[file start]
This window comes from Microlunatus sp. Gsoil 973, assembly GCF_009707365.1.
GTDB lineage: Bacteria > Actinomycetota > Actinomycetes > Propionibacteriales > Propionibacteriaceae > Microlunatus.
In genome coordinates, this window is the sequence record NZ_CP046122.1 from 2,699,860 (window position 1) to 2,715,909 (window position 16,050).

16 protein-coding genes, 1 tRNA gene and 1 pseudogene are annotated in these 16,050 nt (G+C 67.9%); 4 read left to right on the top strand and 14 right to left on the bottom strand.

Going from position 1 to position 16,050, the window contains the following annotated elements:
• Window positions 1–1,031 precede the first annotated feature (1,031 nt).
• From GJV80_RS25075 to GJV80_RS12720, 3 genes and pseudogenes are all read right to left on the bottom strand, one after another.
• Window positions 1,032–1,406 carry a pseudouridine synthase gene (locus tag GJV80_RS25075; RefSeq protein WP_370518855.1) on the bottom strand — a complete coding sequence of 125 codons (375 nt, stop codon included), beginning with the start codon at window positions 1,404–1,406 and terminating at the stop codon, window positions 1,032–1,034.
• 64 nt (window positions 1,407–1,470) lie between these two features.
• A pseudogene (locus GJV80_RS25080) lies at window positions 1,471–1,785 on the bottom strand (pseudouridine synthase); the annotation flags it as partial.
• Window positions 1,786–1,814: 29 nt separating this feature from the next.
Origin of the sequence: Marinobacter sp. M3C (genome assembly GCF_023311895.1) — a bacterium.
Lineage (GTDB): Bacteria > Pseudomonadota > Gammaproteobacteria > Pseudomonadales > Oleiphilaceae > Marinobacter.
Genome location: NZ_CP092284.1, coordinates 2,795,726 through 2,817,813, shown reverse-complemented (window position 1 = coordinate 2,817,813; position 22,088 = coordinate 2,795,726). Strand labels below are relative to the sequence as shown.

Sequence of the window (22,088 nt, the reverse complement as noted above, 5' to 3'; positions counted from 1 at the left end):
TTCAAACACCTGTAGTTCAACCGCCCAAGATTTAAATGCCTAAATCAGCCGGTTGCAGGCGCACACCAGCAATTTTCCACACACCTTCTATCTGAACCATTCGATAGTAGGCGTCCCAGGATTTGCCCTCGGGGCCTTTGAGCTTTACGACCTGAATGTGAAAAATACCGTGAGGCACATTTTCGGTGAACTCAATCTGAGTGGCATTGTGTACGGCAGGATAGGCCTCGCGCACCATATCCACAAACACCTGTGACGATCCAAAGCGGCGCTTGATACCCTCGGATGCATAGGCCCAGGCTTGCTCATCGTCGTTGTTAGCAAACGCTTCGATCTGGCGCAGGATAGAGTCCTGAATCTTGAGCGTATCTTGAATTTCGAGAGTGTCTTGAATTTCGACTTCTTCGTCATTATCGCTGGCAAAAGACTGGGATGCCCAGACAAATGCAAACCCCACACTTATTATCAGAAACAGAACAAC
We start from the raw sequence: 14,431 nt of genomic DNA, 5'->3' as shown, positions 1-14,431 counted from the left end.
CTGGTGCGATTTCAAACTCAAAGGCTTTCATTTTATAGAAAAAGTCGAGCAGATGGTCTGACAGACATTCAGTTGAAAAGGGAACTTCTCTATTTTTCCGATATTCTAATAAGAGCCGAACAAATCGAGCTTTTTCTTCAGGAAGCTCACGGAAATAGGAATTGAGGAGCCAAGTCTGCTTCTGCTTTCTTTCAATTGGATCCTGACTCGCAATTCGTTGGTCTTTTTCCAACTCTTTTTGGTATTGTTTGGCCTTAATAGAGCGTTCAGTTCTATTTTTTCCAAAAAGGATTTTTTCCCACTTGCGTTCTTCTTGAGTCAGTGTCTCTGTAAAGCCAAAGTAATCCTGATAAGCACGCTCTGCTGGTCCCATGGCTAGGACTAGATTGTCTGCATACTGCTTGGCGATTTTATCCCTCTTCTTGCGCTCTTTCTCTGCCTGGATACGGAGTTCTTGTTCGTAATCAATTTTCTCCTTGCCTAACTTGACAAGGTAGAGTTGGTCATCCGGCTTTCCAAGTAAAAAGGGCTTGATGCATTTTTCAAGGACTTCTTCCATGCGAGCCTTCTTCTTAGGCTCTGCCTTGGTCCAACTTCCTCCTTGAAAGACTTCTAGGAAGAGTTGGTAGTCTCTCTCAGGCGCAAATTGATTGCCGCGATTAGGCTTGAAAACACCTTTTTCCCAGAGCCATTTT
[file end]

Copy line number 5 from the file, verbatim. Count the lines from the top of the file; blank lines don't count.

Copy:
Going from position 1 to position 16,050, the window contains the following annotated elements: